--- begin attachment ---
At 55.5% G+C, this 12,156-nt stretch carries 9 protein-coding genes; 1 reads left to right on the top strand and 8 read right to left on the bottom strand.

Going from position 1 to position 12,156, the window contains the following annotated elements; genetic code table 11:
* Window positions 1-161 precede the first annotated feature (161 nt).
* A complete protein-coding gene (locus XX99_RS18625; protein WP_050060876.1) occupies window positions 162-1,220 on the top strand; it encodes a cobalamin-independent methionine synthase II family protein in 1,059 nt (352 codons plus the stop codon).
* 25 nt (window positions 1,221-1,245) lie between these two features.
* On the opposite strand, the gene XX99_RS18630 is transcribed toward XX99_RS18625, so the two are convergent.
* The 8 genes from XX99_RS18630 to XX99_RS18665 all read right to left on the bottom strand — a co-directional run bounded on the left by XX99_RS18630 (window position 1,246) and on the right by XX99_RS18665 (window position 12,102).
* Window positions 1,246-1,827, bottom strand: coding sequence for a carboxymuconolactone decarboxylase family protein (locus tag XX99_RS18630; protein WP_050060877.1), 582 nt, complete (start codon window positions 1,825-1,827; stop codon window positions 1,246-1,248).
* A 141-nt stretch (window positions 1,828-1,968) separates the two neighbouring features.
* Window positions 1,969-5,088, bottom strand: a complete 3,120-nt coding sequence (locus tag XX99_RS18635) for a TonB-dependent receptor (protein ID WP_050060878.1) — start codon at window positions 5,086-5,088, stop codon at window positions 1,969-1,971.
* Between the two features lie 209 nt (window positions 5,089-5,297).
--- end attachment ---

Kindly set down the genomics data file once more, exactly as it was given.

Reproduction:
At 55.5% G+C, this 12,156-nt stretch carries 9 protein-coding genes; 1 reads left to right on the top strand and 8 read right to left on the bottom strand.

Going from position 1 to position 12,156, the window contains the following annotated elements; genetic code table 11:
* Window positions 1-161 precede the first annotated feature (161 nt).
* A complete protein-coding gene (locus XX99_RS18625; protein WP_050060876.1) occupies window positions 162-1,220 on the top strand; it encodes a cobalamin-independent methionine synthase II family protein in 1,059 nt (352 codons plus the stop codon).
* 25 nt (window positions 1,221-1,245) lie between these two features.
* On the opposite strand, the gene XX99_RS18630 is transcribed toward XX99_RS18625, so the two are convergent.
* The 8 genes from XX99_RS18630 to XX99_RS18665 all read right to left on the bottom strand — a co-directional run bounded on the left by XX99_RS18630 (window position 1,246) and on the right by XX99_RS18665 (window position 12,102).
* Window positions 1,246-1,827, bottom strand: coding sequence for a carboxymuconolactone decarboxylase family protein (locus tag XX99_RS18630; protein WP_050060877.1), 582 nt, complete (start codon window positions 1,825-1,827; stop codon window positions 1,246-1,248).
* A 141-nt stretch (window positions 1,828-1,968) separates the two neighbouring features.
* Window positions 1,969-5,088, bottom strand: a complete 3,120-nt coding sequence (locus tag XX99_RS18635) for a TonB-dependent receptor (protein ID WP_050060878.1) — start codon at window positions 5,086-5,088, stop codon at window positions 1,969-1,971.
* Between the two features lie 209 nt (window positions 5,089-5,297).